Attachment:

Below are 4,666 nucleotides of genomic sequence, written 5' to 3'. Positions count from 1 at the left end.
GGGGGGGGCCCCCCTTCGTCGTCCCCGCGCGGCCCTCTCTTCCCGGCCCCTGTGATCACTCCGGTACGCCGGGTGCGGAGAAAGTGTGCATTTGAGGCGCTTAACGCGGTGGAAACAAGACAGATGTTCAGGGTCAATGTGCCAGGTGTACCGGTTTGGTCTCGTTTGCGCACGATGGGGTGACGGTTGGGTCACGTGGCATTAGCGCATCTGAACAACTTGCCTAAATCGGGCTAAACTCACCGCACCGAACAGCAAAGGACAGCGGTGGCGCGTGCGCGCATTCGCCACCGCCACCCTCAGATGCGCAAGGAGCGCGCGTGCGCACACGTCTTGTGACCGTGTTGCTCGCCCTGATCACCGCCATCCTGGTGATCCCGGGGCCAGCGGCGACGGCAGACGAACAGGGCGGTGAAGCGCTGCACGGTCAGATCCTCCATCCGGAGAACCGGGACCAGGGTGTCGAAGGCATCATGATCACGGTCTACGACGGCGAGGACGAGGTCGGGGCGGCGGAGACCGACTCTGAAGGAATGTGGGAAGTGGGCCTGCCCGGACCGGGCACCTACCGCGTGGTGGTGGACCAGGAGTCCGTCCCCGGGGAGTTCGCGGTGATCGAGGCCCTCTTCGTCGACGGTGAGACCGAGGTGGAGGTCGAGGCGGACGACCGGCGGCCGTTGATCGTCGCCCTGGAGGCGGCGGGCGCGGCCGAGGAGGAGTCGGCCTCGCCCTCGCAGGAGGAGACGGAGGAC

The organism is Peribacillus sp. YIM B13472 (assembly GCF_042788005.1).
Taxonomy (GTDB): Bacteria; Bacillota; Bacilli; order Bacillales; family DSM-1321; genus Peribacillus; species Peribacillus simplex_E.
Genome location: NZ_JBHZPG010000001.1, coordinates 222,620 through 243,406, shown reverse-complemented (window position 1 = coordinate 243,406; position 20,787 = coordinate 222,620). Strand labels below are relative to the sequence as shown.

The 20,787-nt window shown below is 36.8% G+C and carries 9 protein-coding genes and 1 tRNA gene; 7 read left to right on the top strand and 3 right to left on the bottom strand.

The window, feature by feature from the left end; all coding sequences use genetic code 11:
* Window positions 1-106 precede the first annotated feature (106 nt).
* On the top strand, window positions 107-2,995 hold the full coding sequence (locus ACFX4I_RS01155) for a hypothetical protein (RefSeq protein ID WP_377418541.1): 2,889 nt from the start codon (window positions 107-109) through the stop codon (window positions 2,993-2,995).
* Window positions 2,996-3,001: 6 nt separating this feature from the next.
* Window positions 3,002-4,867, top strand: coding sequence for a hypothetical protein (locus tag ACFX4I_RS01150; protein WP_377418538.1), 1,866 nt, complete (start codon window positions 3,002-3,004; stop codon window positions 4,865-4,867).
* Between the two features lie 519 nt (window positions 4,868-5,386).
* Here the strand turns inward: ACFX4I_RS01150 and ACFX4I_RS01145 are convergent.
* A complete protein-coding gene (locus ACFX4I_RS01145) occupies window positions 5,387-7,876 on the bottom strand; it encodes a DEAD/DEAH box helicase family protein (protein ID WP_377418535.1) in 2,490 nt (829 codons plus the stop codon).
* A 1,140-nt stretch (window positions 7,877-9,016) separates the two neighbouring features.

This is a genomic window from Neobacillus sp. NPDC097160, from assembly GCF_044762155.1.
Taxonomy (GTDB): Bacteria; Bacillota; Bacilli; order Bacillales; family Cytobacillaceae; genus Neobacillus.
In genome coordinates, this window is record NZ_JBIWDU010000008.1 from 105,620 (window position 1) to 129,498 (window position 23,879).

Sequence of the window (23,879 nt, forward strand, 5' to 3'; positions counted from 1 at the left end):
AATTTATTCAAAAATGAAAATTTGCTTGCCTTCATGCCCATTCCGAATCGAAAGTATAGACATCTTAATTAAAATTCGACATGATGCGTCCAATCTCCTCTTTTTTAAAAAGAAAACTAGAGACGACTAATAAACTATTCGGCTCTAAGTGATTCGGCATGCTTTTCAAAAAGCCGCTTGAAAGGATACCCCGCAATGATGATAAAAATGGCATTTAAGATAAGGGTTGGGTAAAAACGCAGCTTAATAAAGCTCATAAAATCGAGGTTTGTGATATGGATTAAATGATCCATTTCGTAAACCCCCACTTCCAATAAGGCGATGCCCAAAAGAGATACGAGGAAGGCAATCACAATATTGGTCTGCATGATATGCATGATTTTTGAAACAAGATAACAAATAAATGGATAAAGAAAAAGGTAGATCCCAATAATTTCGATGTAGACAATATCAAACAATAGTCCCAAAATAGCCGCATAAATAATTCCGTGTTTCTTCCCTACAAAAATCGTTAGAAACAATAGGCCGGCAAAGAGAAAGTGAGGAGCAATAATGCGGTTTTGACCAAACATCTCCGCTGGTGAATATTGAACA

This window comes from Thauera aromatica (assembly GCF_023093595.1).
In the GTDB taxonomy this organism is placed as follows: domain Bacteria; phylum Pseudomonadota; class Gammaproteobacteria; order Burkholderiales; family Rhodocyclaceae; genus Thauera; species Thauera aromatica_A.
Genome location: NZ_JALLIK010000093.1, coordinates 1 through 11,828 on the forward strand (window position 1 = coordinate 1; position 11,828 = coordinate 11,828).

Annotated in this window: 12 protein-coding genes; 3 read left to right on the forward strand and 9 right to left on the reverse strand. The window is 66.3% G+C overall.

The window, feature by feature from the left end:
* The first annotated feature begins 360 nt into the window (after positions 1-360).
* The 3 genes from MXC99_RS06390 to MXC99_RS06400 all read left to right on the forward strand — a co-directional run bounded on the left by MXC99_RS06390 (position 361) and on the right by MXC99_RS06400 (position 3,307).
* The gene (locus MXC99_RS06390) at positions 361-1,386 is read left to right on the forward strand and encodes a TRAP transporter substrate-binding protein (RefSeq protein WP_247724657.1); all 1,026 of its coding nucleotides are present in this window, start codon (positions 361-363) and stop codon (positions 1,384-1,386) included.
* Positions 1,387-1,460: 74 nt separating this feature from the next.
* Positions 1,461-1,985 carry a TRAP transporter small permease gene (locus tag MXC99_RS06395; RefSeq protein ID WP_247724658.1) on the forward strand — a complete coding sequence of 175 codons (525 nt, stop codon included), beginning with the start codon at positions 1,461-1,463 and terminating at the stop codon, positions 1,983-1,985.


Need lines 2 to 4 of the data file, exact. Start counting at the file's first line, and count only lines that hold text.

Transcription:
GGGGGGGGCCCCCCTTCGTCGTCCCCGCGCGGCCCTCTCTTCCCGGCCCCTGTGATCACTCCGGTACGCCGGGTGCGGAGAAAGTGTGCATTTGAGGCGCTTAACGCGGTGGAAACAAGACAGATGTTCAGGGTCAATGTGCCAGGTGTACCGGTTTGGTCTCGTTTGCGCACGATGGGGTGACGGTTGGGTCACGTGGCATTAGCGCATCTGAACAACTTGCCTAAATCGGGCTAAACTCACCGCACCGAACAGCAAAGGACAGCGGTGGCGCGTGCGCGCATTCGCCACCGCCACCCTCAGATGCGCAAGGAGCGCGCGTGCGCACACGTCTTGTGACCGTGTTGCTCGCCCTGATCACCGCCATCCTGGTGATCCCGGGGCCAGCGGCGACGGCAGACGAACAGGGCGGTGAAGCGCTGCACGGTCAGATCCTCCATCCGGAGAACCGGGACCAGGGTGTCGAAGGCATCATGATCACGGTCTACGACGGCGAGGACGAGGTCGGGGCGGCGGAGACCGACTCTGAAGGAATGTGGGAAGTGGGCCTGCCCGGACCGGGCACCTACCGCGTGGTGGTGGACCAGGAGTCCGTCCCCGGGGAGTTCGCGGTGATCGAGGCCCTCTTCGTCGACGGTGAGACCGAGGTGGAGGTCGAGGCGGACGACCGGCGGCCGTTGATCGTCGCCCTGGAGGCGGCGGGCGCGGCCGAGGAGGAGTCGGCCTCGCCCTCGCAGGAGGAGACGGAGGAC

The organism is Peribacillus sp. YIM B13472 (assembly GCF_042788005.1).
Taxonomy (GTDB): Bacteria; Bacillota; Bacilli; order Bacillales; family DSM-1321; genus Peribacillus; species Peribacillus simplex_E.